Your loved one probably received medical care after an accident or as treatment for an occupational illness. Imagine your loved one contracted mesothelioma due to working around asbestos. They could have had surgery and other treatment, costing tens of thousands of dollars.

So long as the treatment went toward an on-the-job injury, the employer’s workers’ compensation insurance company should pay for all reasonably necessary medical care. Hold onto any bills which are sent to you. Show them to your Arizona workers’ compensation attorney.

Why You Need an Attorney

This is a difficult time emotionally for all involved. Still, you have important legal rights to financial support after a tragic on-the-job accident claims the life of your loved one. Some people are eligible to receive substantial benefits for many years. It is incumbent that you take all necessary steps to secure your family’s financial future.

There are certain legal issues that arise, which a lawyer can help with:

One issue is timing. Your loved one might have suffered an accident months before dying. You might be denied benefits if too much time has passed between the accident and death. Work closely with a workers’ compensation lawyer in Arizona to better understand how death claims are analyzed.

In other cases, beneficiaries need to prove they are actually eligible for benefits. For example, you might be a parent who was dependent on your child for financial support. If he dies without a spouse or children, you could possibly receive a death benefit. Questions might arise about whether you were wholly dependent or only partially dependent. A lawyer will have ideas for what evidence you can bring in support of your claim.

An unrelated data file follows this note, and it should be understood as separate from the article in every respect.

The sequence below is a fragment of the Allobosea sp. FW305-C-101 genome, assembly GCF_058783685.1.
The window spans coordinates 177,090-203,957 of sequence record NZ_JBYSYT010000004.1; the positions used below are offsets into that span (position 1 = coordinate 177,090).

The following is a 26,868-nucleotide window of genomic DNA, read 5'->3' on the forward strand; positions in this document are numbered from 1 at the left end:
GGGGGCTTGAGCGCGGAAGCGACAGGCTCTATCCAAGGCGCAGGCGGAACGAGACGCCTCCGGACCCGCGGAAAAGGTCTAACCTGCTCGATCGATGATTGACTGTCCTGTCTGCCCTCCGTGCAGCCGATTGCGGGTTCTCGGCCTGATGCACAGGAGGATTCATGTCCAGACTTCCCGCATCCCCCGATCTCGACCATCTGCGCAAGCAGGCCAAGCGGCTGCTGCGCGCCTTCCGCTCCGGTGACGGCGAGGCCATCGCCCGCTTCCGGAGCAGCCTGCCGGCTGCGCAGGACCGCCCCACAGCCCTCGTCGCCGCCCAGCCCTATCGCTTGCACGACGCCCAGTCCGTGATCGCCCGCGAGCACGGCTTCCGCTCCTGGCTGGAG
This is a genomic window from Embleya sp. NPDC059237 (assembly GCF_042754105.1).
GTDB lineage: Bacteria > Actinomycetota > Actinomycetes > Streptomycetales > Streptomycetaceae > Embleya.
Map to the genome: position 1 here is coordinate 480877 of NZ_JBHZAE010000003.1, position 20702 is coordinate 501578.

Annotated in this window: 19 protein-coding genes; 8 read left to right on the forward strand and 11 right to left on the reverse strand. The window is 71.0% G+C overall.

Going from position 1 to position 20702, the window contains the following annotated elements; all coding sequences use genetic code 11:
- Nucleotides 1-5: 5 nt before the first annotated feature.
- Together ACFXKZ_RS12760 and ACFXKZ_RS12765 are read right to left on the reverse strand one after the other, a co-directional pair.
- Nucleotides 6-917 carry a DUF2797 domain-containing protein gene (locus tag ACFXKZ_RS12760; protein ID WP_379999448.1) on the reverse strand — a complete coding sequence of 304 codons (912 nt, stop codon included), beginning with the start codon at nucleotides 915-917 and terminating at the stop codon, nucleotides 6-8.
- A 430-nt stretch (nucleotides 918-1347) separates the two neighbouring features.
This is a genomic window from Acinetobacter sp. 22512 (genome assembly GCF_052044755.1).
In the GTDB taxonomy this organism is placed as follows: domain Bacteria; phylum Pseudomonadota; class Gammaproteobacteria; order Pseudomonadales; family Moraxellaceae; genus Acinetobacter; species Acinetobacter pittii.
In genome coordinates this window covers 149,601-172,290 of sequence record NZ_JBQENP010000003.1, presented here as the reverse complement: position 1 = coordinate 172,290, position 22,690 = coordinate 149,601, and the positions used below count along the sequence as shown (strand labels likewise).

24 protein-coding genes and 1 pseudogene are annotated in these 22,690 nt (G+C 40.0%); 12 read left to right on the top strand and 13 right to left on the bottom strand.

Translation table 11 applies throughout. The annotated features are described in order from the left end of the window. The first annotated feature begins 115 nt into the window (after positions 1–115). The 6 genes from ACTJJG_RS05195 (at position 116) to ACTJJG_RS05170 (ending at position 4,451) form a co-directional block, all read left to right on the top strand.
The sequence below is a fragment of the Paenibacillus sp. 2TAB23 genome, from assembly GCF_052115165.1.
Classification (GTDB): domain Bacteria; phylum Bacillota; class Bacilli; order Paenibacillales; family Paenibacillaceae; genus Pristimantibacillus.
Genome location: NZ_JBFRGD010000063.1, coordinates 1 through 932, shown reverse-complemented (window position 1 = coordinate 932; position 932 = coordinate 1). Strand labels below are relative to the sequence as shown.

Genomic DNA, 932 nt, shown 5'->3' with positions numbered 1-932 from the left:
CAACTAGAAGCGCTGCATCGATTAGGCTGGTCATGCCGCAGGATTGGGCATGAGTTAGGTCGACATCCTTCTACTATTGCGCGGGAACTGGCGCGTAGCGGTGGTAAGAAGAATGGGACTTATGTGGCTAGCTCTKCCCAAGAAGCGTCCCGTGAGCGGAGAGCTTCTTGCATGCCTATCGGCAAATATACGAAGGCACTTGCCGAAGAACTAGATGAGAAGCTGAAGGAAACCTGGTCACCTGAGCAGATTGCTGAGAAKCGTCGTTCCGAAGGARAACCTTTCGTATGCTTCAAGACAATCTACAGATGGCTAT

Surviving spouses and children might also need legal assistance. For example, a child might be disabled and unable to support himself even after reaching age 18. Under Arizona’s law, this child should remain eligible to receive benefits until they can support themselves. You would benefit from meeting with a workers’ compensation lawyer in Arizona to review what evidence you need to support a claim.

Remember to have everyone named on the paperwork. If someone is left off—like a child who is in college—then receiving benefits will end up delayed.

Can You Sue Your Loved One’s Employer?

This is a common question. Generally, the answer is “no.” In Arizona, you cannot sue an employer for a workplace accident or illness. There are some exceptions, however, such as when an employer intentionally injures your loved one.

Other options include suing a third party for your loved one’s injury. As an example, a defective product could have contributed to the death. A workers’ comp lawyer at Snow, Carpio & Weekley, PLC, can describe these types of lawsuits in greater detail.

Call Our Top Arizona Workers’ Compensation Attorneys for a Free Consultation

Workers’ compensation death cases present complicated legal and factual issues. The sooner you reach out to an experienced Arizona workers’ compensation lawyer, the better. Please call our law firm today to schedule a meeting with a lawyer at our firm. We can discuss your chances of receiving a death benefit.